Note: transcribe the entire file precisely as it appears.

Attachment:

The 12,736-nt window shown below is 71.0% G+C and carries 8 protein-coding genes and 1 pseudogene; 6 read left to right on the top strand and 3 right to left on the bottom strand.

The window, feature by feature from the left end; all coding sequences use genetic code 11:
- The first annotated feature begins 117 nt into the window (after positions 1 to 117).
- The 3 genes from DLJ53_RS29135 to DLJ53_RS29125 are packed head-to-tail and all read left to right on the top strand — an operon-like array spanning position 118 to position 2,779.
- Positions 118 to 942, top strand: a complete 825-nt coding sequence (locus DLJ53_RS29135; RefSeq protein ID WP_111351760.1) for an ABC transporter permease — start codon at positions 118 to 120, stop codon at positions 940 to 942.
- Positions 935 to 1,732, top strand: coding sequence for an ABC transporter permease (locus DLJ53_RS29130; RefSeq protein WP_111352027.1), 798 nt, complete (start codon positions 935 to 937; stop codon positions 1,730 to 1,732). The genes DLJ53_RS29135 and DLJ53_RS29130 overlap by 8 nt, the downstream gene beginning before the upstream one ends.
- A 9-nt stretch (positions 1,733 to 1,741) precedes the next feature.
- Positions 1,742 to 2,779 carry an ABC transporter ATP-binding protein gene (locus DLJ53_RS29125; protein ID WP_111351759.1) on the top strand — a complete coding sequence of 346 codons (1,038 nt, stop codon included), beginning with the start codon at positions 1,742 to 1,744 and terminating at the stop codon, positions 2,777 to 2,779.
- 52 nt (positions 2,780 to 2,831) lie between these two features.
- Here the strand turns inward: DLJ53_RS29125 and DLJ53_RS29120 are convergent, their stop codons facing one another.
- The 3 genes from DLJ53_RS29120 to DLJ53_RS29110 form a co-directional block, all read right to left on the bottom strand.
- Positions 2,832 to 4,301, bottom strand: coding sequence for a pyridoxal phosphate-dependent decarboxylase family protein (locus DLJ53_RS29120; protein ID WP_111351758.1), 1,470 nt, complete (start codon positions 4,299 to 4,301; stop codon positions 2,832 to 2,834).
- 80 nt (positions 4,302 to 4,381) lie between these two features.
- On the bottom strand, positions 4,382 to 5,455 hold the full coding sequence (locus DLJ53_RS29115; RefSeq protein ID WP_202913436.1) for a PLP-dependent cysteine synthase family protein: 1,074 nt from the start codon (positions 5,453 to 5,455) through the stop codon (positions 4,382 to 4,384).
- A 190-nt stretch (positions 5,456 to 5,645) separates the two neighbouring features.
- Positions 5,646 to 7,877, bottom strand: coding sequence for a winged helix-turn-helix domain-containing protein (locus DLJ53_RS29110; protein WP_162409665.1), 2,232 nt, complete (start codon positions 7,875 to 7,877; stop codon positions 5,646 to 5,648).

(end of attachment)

The 12,736-nt window shown below is 71.0% G+C and carries 8 protein-coding genes and 1 pseudogene; 6 read left to right on the top strand and 3 right to left on the bottom strand.

The window, feature by feature from the left end; all coding sequences use genetic code 11:
- The first annotated feature begins 117 nt into the window (after positions 1 to 117).
- The 3 genes from DLJ53_RS29135 to DLJ53_RS29125 are packed head-to-tail and all read left to right on the top strand — an operon-like array spanning position 118 to position 2,779.
- Positions 118 to 942, top strand: a complete 825-nt coding sequence (locus DLJ53_RS29135; RefSeq protein ID WP_111351760.1) for an ABC transporter permease — start codon at positions 118 to 120, stop codon at positions 940 to 942.
- Positions 935 to 1,732, top strand: coding sequence for an ABC transporter permease (locus DLJ53_RS29130; RefSeq protein WP_111352027.1), 798 nt, complete (start codon positions 935 to 937; stop codon positions 1,730 to 1,732). The genes DLJ53_RS29135 and DLJ53_RS29130 overlap by 8 nt, the downstream gene beginning before the upstream one ends.
- A 9-nt stretch (positions 1,733 to 1,741) precedes the next feature.
- Positions 1,742 to 2,779 carry an ABC transporter ATP-binding protein gene (locus DLJ53_RS29125; protein ID WP_111351759.1) on the top strand — a complete coding sequence of 346 codons (1,038 nt, stop codon included), beginning with the start codon at positions 1,742 to 1,744 and terminating at the stop codon, positions 2,777 to 2,779.
- 52 nt (positions 2,780 to 2,831) lie between these two features.
- Here the strand turns inward: DLJ53_RS29125 and DLJ53_RS29120 are convergent, their stop codons facing one another.
- The 3 genes from DLJ53_RS29120 to DLJ53_RS29110 form a co-directional block, all read right to left on the bottom strand.
- Positions 2,832 to 4,301, bottom strand: coding sequence for a pyridoxal phosphate-dependent decarboxylase family protein (locus DLJ53_RS29120; protein ID WP_111351758.1), 1,470 nt, complete (start codon positions 4,299 to 4,301; stop codon positions 2,832 to 2,834).
- 80 nt (positions 4,302 to 4,381) lie between these two features.
- On the bottom strand, positions 4,382 to 5,455 hold the full coding sequence (locus DLJ53_RS29115; RefSeq protein ID WP_202913436.1) for a PLP-dependent cysteine synthase family protein: 1,074 nt from the start codon (positions 5,453 to 5,455) through the stop codon (positions 4,382 to 4,384).
- A 190-nt stretch (positions 5,456 to 5,645) separates the two neighbouring features.
- Positions 5,646 to 7,877, bottom strand: coding sequence for a winged helix-turn-helix domain-containing protein (locus DLJ53_RS29110; protein WP_162409665.1), 2,232 nt, complete (start codon positions 7,875 to 7,877; stop codon positions 5,646 to 5,648).